27: Greg Star | Co-Founder Carvertise

Johnathan Gryzbowski

May 15, 2016

Greg Star has always been curious growing up, but didn’t know how to hone in on that skill until much later. Although Greg may not know exactly when his curiosity started, he points to high school as that time that he remembers his curiosity peaking. During his high school days, the whole world economy was collapsing. He went to a religious service with his family, and during his moment of pray, he received a nudge on his arm. The nudge was from his father, telling him to looking around. He noticed that everyone was on their phones and from the look of it, they were texting. So his dad said, “They are all on their cells phones selling their stocks right now and I should be doing the same thing.”

From that moment, Greg had an interest in creating sustainable jobs.

During his years of college, he created his first business. By the time he graduated, Carvertise had one paying customer. To him, it wasn’t enough validation to just get up and go all in. Although going to school in Delaware, Greg’s family lived in New York. After he graduated, he went back home and decided to work a couple of jobs in order to save money. After one entire month of working for someone else, he had convinced himself that Carvertise was worth pursuing full time. Now, the hard part; How to convince your parents!

Greg sat down with his parents and told them what he wanted to do. He was nervous, they were nervous, they asked a ton of questions and Greg’s consistent answer was, “I’ll figure it out.” The team at Carvertise had this concept that could be really big, but didn’t have all of the pieces of the puzzle figured out yet. Greg decided to give the business 2-3 years, “Worse comes to worse he (I) can get a new job if it doesn’t work out.”When he looked at it like that, it didn’t seem that risky. Greg then decided to go “ALL IN” on Carvertise along side his partner Mac. The company is continuing to grow and had $210,000 in revenue in 2015 and has already broken that record in under 6 months time in 2016.

Greg doesn’t come from an entrepreneur family, he’s always wanted to sink his teeth into something interesting. It’s more the curiosity that fuels him and once he finds something he’s interested in, he’s all in.

When he and Mac first started Carvertise, he didn’t know the basics on how to sell product, what questions to ask, time management, organizational patterns, and various other startup basics. Although, Greg does believe that if they were to spend more time working for an organization, things would progress quicker, Greg believes “This is all necessary to move forward. If you have the mindset, that it’s an inevitable part of the process.”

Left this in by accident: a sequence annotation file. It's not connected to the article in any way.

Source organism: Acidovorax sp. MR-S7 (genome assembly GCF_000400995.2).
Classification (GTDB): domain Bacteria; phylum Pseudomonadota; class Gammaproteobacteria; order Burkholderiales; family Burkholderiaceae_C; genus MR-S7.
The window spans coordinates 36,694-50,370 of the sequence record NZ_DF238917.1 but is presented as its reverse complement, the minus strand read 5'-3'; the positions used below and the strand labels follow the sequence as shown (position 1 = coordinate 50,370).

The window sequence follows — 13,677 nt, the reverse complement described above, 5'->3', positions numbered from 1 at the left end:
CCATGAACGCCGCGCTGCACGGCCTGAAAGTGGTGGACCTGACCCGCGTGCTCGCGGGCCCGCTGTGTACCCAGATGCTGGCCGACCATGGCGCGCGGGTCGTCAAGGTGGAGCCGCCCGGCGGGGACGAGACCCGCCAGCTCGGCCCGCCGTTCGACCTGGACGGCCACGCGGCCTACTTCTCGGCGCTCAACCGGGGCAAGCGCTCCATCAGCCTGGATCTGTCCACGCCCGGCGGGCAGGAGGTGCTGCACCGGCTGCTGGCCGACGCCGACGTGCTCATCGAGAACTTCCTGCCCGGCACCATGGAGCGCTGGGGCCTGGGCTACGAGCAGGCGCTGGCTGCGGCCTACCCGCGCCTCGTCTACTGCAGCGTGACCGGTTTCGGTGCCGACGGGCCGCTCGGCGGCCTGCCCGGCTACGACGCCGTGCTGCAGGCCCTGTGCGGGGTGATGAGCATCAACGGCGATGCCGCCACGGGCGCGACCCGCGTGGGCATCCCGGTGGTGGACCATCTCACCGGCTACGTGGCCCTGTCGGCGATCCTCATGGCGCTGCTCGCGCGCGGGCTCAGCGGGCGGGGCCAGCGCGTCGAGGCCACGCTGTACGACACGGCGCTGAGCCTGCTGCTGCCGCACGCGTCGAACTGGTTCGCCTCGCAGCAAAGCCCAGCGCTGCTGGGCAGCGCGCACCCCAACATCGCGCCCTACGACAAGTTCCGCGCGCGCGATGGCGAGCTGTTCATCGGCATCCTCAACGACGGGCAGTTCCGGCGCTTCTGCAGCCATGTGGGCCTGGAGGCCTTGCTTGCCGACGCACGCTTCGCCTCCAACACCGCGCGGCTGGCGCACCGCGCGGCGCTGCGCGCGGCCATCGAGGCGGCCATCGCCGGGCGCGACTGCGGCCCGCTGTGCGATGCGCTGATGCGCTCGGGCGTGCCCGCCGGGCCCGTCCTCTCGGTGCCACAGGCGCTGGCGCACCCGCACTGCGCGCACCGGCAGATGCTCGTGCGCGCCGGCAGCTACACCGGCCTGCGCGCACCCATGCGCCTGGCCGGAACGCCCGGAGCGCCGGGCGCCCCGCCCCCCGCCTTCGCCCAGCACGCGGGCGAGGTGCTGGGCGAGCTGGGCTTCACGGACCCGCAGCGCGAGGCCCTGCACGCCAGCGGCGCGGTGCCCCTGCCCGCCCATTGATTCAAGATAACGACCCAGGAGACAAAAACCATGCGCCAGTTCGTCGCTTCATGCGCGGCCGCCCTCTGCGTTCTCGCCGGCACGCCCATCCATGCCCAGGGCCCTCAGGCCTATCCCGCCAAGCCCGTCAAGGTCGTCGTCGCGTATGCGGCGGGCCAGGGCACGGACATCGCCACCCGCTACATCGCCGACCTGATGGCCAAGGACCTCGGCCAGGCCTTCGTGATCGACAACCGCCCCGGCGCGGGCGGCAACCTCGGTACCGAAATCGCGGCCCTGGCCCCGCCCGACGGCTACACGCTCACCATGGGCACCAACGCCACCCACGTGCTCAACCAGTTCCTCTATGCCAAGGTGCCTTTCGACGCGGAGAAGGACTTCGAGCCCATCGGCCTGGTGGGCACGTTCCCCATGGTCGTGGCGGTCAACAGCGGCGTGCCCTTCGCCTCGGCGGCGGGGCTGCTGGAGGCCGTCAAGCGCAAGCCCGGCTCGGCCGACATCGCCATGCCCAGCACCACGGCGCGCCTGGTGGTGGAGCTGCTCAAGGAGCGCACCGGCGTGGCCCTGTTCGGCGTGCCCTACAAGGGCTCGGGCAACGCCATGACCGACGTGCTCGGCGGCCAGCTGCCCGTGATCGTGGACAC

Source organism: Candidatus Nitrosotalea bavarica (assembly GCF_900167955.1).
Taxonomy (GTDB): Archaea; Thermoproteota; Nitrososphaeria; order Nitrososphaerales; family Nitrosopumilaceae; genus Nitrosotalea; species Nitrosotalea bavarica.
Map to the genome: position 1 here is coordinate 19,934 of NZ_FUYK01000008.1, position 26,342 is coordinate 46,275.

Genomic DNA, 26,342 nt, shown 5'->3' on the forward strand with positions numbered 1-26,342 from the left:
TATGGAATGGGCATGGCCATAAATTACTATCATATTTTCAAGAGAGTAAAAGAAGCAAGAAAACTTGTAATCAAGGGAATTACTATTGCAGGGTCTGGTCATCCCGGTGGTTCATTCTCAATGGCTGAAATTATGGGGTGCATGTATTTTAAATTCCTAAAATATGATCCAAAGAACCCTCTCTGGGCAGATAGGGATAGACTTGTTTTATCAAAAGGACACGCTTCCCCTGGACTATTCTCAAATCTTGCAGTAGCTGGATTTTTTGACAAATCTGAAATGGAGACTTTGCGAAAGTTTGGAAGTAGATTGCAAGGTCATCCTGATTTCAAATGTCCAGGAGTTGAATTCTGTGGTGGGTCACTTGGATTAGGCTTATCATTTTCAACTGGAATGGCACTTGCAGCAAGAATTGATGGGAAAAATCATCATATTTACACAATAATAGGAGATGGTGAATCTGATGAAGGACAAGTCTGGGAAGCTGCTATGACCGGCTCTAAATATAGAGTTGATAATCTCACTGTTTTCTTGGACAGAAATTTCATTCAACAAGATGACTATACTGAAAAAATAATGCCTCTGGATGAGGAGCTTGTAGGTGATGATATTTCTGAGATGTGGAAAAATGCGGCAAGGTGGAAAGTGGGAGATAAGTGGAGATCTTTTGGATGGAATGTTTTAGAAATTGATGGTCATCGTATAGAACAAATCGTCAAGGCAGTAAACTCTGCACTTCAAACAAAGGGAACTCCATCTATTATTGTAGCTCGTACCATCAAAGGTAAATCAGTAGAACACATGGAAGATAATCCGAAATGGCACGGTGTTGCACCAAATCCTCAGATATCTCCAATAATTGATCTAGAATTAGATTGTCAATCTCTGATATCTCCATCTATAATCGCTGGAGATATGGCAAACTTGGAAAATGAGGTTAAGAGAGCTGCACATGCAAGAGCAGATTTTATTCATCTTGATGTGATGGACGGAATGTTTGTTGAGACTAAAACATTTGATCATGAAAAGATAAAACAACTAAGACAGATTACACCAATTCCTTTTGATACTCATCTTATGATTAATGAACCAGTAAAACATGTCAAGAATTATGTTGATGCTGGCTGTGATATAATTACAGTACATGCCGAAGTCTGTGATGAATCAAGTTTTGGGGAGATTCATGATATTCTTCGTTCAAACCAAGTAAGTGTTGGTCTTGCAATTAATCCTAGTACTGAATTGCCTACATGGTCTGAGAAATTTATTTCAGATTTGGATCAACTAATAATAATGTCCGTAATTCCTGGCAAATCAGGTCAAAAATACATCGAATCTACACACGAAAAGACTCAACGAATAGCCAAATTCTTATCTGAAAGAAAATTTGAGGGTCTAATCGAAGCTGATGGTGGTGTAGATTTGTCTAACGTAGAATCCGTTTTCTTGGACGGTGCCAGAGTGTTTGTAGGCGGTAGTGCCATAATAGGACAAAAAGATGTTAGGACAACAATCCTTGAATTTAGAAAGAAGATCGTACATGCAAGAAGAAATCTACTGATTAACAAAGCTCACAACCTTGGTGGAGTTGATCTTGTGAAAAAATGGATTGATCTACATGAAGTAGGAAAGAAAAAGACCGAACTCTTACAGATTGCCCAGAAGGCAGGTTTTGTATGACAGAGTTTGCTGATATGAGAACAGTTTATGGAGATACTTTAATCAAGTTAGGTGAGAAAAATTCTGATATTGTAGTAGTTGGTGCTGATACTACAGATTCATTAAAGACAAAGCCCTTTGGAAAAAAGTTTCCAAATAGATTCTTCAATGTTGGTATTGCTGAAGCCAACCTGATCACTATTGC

Greg’s view on failure is the following: “Failure is just learning opportunities. When you fail. it’s good to analyze and move forward. The more you think about it as a failure, it positions your thinking. It’s neccesseray part of business but it’s about how you react.” To learn more about failure and how Greg copes with it, check out the 12:15 minute mark about mediation.

Make an Important People List

When Greg first moved to Delaware to do this full time. He created a list of important people in Delaware. People who were on that list were key individuals in the business community, individuals from non profits, schools, and more…He then took that list and connected with them on Linkedin. Out of those 25 people, 3 of them answered and that’s what it took to get the business rolling. From there, there was a cycle of positivity. Where one introduction led to another introduction, that led to a sale, that led to more positive outcomes. Greg states: “If I were just starting out, I’d introduce myself to people more successful and take the roll of mentorship. Say something like “I admire you from what you did and how you did it, can I learn from you?” From Greg’s experiences, most people are kind and gracious to teach you.

Develop a Plan

Greg Says” If you’re going to give yourself a chance to succeed. Develop a plan. Whether its saving money for 3-4 months or working a job that you don’t want to for a short period of time. Give yourself 6 months to a year to go all in on what you love!…”

Understand Your Industry

“Test as much as possible. The more customers you can talk to and the more users you can speak with, will help you make sure you’re doing things right. Ask the right questions and talk to the right people!…”